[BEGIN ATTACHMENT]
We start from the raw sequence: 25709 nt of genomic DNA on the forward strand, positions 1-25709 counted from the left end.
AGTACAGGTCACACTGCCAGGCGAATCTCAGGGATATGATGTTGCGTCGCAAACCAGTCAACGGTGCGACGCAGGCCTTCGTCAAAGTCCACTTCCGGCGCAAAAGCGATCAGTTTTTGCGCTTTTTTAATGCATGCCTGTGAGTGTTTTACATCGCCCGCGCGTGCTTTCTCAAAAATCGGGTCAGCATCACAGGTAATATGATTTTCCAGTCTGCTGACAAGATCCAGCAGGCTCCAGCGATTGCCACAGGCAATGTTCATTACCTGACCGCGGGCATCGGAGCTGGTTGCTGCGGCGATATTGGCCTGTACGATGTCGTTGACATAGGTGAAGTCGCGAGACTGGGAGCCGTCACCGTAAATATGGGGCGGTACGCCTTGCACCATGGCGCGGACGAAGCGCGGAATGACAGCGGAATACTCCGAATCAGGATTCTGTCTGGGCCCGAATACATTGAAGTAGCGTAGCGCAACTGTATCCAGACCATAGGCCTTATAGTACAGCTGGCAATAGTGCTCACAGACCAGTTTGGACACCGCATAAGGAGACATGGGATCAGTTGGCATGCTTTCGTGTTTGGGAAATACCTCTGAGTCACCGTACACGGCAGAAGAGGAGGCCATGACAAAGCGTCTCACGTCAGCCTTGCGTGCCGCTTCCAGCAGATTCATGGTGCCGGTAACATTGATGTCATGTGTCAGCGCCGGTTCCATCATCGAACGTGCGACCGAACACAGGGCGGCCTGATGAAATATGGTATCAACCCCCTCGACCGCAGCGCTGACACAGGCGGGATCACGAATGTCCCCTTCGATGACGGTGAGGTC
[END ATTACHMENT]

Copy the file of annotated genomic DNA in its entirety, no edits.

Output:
We start from the raw sequence: 25709 nt of genomic DNA on the forward strand, positions 1-25709 counted from the left end.
AGTACAGGTCACACTGCCAGGCGAATCTCAGGGATATGATGTTGCGTCGCAAACCAGTCAACGGTGCGACGCAGGCCTTCGTCAAAGTCCACTTCCGGCGCAAAAGCGATCAGTTTTTGCGCTTTTTTAATGCATGCCTGTGAGTGTTTTACATCGCCCGCGCGTGCTTTCTCAAAAATCGGGTCAGCATCACAGGTAATATGATTTTCCAGTCTGCTGACAAGATCCAGCAGGCTCCAGCGATTGCCACAGGCAATGTTCATTACCTGACCGCGGGCATCGGAGCTGGTTGCTGCGGCGATATTGGCCTGTACGATGTCGTTGACATAGGTGAAGTCGCGAGACTGGGAGCCGTCACCGTAAATATGGGGCGGTACGCCTTGCACCATGGCGCGGACGAAGCGCGGAATGACAGCGGAATACTCCGAATCAGGATTCTGTCTGGGCCCGAATACATTGAAGTAGCGTAGCGCAACTGTATCCAGACCATAGGCCTTATAGTACAGCTGGCAATAGTGCTCACAGACCAGTTTGGACACCGCATAAGGAGACATGGGATCAGTTGGCATGCTTTCGTGTTTGGGAAATACCTCTGAGTCACCGTACACGGCAGAAGAGGAGGCCATGACAAAGCGTCTCACGTCAGCCTTGCGTGCCGCTTCCAGCAGATTCATGGTGCCGGTAACATTGATGTCATGTGTCAGCGCCGGTTCCATCATCGAACGTGCGACCGAACACAGGGCGGCCTGATGAAATATGGTATCAACCCCCTCGACCGCAGCGCTGACACAGGCGGGATCACGAATGTCCCCTTCGATGACGGTGAGGTC